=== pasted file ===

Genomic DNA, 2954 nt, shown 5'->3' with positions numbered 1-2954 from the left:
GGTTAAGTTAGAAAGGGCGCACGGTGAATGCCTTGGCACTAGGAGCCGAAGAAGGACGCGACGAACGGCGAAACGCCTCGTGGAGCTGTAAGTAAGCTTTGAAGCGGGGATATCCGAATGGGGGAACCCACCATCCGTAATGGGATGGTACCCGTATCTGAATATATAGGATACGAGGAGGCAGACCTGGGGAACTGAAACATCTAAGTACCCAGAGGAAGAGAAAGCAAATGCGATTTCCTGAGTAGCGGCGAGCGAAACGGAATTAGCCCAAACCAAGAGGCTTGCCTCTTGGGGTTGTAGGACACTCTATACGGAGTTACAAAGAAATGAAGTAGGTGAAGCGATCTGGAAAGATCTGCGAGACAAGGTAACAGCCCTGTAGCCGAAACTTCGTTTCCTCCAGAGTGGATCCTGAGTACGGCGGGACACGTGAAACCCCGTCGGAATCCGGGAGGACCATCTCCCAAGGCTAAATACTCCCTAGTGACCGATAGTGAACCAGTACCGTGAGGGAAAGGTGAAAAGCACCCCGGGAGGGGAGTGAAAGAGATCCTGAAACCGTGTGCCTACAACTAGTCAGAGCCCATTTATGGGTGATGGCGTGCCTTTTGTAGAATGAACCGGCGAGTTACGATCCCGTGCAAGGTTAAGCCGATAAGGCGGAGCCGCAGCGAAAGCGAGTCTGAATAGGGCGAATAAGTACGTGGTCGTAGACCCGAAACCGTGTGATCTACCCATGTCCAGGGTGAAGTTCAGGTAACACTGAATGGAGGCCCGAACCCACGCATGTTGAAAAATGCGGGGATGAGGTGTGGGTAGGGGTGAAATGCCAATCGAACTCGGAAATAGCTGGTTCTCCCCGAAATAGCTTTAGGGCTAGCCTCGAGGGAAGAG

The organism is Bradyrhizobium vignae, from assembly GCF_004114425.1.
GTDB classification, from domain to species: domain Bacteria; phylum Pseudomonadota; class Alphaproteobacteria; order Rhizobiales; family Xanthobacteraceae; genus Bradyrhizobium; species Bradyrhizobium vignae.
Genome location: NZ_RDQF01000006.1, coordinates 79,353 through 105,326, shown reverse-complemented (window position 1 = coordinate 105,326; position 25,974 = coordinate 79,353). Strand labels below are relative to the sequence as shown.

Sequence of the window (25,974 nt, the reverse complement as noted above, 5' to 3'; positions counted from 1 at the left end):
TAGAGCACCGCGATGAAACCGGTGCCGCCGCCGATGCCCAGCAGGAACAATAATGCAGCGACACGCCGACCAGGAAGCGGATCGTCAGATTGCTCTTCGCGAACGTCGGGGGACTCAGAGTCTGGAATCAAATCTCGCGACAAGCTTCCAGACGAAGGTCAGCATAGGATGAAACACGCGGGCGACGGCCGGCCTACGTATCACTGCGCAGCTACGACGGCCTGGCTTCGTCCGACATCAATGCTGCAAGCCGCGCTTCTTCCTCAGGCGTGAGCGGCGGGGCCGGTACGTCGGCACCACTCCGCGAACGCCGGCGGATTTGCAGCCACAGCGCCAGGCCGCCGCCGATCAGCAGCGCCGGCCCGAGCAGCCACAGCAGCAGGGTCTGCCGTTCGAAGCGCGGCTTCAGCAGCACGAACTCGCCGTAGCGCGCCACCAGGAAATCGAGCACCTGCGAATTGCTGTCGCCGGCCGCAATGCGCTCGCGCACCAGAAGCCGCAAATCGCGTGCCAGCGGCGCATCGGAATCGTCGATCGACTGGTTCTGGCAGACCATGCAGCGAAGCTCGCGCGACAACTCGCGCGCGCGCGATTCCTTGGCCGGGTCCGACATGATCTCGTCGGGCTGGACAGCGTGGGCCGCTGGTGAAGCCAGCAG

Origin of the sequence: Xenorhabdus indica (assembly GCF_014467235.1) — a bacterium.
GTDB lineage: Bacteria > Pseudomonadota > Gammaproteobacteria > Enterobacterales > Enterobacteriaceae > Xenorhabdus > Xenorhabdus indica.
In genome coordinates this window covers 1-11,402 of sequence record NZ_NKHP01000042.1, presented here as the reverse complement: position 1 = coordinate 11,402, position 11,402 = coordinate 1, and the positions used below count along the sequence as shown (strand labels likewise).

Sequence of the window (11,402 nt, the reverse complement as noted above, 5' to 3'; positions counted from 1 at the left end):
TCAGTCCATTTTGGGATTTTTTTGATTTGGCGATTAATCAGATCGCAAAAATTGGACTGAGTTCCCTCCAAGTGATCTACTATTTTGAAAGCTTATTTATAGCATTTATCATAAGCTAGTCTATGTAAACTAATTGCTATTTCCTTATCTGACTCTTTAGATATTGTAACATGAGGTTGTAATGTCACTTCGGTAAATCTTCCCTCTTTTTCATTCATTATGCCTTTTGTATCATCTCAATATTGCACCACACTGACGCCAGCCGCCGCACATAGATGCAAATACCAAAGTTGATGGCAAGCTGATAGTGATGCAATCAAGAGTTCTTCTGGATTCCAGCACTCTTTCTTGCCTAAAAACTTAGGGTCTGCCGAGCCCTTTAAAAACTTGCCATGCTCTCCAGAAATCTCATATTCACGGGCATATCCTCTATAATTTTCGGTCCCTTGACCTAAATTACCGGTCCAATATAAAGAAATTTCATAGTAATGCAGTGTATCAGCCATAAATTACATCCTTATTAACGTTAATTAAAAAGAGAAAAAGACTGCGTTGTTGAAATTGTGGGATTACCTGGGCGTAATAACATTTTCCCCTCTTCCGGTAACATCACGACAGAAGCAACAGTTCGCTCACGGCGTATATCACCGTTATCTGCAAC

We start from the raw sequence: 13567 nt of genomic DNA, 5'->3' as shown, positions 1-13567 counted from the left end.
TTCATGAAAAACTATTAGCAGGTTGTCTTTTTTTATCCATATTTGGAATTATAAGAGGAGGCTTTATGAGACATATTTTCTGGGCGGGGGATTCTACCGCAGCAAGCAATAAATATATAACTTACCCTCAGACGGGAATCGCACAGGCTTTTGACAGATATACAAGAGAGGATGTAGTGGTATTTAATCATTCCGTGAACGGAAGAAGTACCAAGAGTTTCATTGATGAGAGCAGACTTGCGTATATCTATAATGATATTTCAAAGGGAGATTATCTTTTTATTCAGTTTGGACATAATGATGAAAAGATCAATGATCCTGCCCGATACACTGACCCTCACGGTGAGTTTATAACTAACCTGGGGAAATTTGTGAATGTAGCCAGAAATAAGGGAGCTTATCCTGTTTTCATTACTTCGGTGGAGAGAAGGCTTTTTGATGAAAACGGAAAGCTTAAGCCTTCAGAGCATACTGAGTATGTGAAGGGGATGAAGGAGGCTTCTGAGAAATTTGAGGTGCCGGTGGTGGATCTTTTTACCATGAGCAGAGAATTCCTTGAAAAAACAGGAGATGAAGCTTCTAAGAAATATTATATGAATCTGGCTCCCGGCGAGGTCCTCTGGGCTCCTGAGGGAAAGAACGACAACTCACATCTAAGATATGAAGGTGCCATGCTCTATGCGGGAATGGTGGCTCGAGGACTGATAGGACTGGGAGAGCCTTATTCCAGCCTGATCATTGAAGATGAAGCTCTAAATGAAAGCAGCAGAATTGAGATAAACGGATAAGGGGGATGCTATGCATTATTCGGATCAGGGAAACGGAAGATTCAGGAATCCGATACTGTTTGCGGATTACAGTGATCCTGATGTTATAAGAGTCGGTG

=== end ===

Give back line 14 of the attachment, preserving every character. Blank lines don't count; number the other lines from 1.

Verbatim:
TTCATGAAAAACTATTAGCAGGTTGTCTTTTTTTATCCATATTTGGAATTATAAGAGGAGGCTTTATGAGACATATTTTCTGGGCGGGGGATTCTACCGCAGCAAGCAATAAATATATAACTTACCCTCAGACGGGAATCGCACAGGCTTTTGACAGATATACAAGAGAGGATGTAGTGGTATTTAATCATTCCGTGAACGGAAGAAGTACCAAGAGTTTCATTGATGAGAGCAGACTTGCGTATATCTATAATGATATTTCAAAGGGAGATTATCTTTTTATTCAGTTTGGACATAATGATGAAAAGATCAATGATCCTGCCCGATACACTGACCCTCACGGTGAGTTTATAACTAACCTGGGGAAATTTGTGAATGTAGCCAGAAATAAGGGAGCTTATCCTGTTTTCATTACTTCGGTGGAGAGAAGGCTTTTTGATGAAAACGGAAAGCTTAAGCCTTCAGAGCATACTGAGTATGTGAAGGGGATGAAGGAGGCTTCTGAGAAATTTGAGGTGCCGGTGGTGGATCTTTTTACCATGAGCAGAGAATTCCTTGAAAAAACAGGAGATGAAGCTTCTAAGAAATATTATATGAATCTGGCTCCCGGCGAGGTCCTCTGGGCTCCTGAGGGAAAGAACGACAACTCACATCTAAGATATGAAGGTGCCATGCTCTATGCGGGAATGGTGGCTCGAGGACTGATAGGACTGGGAGAGCCTTATTCCAGCCTGATCATTGAAGATGAAGCTCTAAATGAAAGCAGCAGAATTGAGATAAACGGATAAGGGGGATGCTATGCATTATTCGGATCAGGGAAACGGAAGATTCAGGAATCCGATACTGTTTGCGGATTACAGTGATCCTGATGTTATAAGAGTCGGTG